Mediterranean Citizens Festival, Catania 2022: positive balance in terms of quality of meetings, encounters, and energy14.06.2022
The great event which spread over 5 very intense days registered 70 events, 200 guests from over 30 countries. It was highly appreciated nationally and internationally and will hopefully leave its mark both in the lively city of Catania, at the center of the Mediterranean geographically and culturally, and in the active communities of Mediterranean civil society.
While the tragedy of war diverts our gaze towards Eastern Europe, the Mediterranean Citizens’ Festival has brought back to the public’s attention the importance of the Mediterranean. The event has not only highlighted the centrality of the Mediterranean as a geographic region, but also showcased the varied and multiple communities for whom the Mediterranean is a concrete commonality, a space in which they share the same aspirations and fight for the same rights. As many guests have highlighted and was then summarized in the closing debate by Immaculata dall’Oglio and Laila Kiki:
“If we did not let the war in Syria take this frightening turn, things would not have probably turned this way in Ukraine. We have left dictatorships on the southern shore go unpunished and this has set the stage for the latest tragic developments. We are all connected in some way”.
In the same vein, personalities such as David Abulafia or Esraa Abdelfattah, who pointed out, in the opening debate, how widespread phenomena such as racism, nationalism or authoritarianism, as well as single-identity policies, are deleterious, dangerous, and extremely counterproductive to stability and a peaceful coexistence. On the one hand, historian Abulafia pointed out how trade in the Mare Nostrum led to cross-fertilization that brought the shores of the Mediterranean far closer than land routes: and that therefore, “the Mediterranean is for all intents and purposes structured to welcome and not to repel.” On the other hand, Italian actor and playwright Moni Ovadia forcefully asserted that “nationalism is the most frightening pestilence in human history and acting following logics of borders drawn with a cigar is criminal, human beings belong to one and only species.”
“During these very intense days of debates, workshops and performances,” says Catherine Cornet, artistic director of the Festival, “We touched upon very difficult and painful topics such as the issue of EU migration policies (which still leads to discrimination, Illegal labor and loss of too many lives in the Mediterranean), the growing social inequalities, the weakening of the democratic model, and the increasingly violent attacks on freedom of expression, press, or faith.”
The themes discussed at the Festival could be summarized in the following key words: citizenship, hospitality, democracy, gender equality, social justice, resilience, environment and biodiversity, freedom of expression, and safeguarding human rights.
All concepts that, in the bustling turmoil of such a complex event, were declined through more than 70 events including some 40 intense debates; 5 thematic guided tours that opened each day of the Festival; 8 children’s activities; 4 participatory and self-managed workshops; 3 exhibitions of photos, maps and comics centred on landscapes and human histories; and finally a documentary programme hosted by the University of Catania’s City of Science, which screened high quality films that are rarely seen in theaters such as Michelangelo Severgnini’s uncomfortable L’Urlo or Kim Longinotto’s Shooting the Mafia, a true tribute to the great Sicilian photographer Letizia Battaglia.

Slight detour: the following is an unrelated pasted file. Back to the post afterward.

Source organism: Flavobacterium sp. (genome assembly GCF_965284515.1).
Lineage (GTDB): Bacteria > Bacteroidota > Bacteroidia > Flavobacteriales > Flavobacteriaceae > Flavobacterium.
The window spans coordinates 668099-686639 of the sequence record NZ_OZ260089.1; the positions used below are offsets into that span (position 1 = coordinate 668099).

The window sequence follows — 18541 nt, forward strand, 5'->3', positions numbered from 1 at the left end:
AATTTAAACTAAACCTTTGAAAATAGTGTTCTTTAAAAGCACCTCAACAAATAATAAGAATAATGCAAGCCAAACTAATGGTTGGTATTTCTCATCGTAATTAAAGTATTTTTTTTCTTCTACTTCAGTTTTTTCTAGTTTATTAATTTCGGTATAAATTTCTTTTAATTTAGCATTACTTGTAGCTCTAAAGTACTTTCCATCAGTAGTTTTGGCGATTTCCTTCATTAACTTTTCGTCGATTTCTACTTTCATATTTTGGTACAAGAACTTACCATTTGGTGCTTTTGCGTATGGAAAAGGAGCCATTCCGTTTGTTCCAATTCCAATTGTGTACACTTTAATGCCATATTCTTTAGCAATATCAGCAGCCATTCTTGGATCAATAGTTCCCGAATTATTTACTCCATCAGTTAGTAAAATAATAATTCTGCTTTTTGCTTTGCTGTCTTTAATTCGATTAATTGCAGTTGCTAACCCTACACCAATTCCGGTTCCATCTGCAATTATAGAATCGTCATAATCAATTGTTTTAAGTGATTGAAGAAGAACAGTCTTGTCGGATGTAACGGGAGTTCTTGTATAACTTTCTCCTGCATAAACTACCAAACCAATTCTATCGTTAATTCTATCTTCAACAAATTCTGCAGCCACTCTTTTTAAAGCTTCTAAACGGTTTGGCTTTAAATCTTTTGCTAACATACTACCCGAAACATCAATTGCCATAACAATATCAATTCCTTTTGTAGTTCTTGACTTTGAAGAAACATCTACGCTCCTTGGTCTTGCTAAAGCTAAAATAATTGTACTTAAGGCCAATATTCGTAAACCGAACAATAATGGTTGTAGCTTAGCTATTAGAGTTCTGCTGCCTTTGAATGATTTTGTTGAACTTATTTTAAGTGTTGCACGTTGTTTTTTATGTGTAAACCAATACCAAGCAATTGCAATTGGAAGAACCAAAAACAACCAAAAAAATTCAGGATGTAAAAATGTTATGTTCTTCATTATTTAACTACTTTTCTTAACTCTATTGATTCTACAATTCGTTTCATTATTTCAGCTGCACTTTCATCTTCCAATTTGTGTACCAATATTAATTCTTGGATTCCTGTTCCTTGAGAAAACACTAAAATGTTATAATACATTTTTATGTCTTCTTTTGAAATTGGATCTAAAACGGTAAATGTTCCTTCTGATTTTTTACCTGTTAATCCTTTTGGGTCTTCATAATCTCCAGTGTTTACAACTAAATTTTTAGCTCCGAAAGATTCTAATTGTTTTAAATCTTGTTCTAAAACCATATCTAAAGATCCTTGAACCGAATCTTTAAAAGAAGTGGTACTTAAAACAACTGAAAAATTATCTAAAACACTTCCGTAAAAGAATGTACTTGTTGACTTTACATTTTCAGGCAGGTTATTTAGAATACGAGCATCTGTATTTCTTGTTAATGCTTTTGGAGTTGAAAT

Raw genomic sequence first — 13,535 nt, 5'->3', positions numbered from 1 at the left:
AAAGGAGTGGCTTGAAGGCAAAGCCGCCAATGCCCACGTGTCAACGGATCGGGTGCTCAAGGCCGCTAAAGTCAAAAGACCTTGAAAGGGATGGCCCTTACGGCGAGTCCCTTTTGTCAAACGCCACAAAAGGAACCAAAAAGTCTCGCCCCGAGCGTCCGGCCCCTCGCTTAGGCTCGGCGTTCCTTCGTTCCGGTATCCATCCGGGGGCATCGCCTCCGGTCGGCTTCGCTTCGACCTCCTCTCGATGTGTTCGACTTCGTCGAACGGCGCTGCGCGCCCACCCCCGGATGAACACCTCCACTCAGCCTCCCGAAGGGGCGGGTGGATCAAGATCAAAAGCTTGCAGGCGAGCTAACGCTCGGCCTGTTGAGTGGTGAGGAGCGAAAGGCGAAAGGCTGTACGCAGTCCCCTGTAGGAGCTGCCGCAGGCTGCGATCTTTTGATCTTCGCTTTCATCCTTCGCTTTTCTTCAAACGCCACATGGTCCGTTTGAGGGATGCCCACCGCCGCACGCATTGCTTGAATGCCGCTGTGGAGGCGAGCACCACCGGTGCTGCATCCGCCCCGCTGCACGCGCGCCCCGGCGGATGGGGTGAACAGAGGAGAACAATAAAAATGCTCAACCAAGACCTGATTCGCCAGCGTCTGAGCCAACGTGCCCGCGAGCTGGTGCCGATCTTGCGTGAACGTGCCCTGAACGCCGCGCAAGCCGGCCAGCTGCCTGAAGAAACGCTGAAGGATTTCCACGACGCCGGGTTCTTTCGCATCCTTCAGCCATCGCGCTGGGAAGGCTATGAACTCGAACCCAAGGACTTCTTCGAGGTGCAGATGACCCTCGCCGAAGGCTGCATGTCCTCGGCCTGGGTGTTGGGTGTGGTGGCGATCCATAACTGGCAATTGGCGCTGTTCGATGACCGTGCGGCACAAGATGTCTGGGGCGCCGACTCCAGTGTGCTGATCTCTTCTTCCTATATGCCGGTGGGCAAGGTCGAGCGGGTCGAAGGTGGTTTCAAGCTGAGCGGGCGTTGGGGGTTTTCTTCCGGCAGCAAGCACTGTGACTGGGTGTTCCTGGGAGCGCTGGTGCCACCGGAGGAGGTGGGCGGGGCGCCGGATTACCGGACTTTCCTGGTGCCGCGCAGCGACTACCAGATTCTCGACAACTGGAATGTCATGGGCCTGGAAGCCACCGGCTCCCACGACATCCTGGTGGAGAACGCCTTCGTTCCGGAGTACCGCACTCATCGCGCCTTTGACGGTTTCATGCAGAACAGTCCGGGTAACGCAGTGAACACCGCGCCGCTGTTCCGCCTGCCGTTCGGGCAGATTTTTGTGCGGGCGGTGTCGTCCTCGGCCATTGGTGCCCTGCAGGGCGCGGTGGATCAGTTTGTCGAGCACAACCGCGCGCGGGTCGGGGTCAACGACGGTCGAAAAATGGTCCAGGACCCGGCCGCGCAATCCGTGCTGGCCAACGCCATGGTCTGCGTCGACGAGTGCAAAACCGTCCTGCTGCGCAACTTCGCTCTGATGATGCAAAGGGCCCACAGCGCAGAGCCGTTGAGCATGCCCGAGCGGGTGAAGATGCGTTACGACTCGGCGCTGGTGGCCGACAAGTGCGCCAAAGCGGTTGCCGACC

The events took place in a dozen different locations in the city to facilitate the involvement of Catania’s civil society and institutions. The dialoguing guests, both international and local, interacted on stage and in informal moments, thus contributing to shaping a community-in-progress that was unusual and surprising. Many of them were “captured” by Greek cartoonist Yorgos Konstantinou who made extremely eloquent visual summaries.
The festival allowed us to rediscover the Mediterranean values we instinctively share, such as sociability through music and dance… The splendid evening in Piazza Dante with the Catanian company Zappalà Danza registered more than 600 attendees, while the concert by Maryam Saleh and Zeid Hamdan had over 400 people dance in the courtyard of the Palazzo della Cultura.
Finally, the icon of the event, the map of the Mediterranean by French cartographic artist Sabine Rhétoré, displayed in the middle of the courtyard of the Palazzo della Cultura was walked on, studied, and adopted by all: children, artists, journalists, and activists. The map does not show borders and highlights how the Mediterranean shores along the East-West axis are much closer than we think… Actually, just around the corner.
“Let this be the start of a citizen initiative for the construction of a free and united Mediterranean: let us take up the proposal for a voluntary constitutional process involving citizens and civil societies from the two shores aimed at building a ‘common house,” concluded Gianluca Solera, coordinator of Med Dialogue, which promoted the Festival, citing some of the proposals that emerged in recent days.
“Mediterranean citizenship is first and foremost a horizon that is formed through practices in the making. As many speakers have pointed out, we should create inclusive, multiple, and open citizenship free zones, real ‘free cities’ (just as there are free zones for trade/industry), where we can mend the fractures between the peoples of the Mediterranean and experiment with what should be the ‘common house’ to come”.
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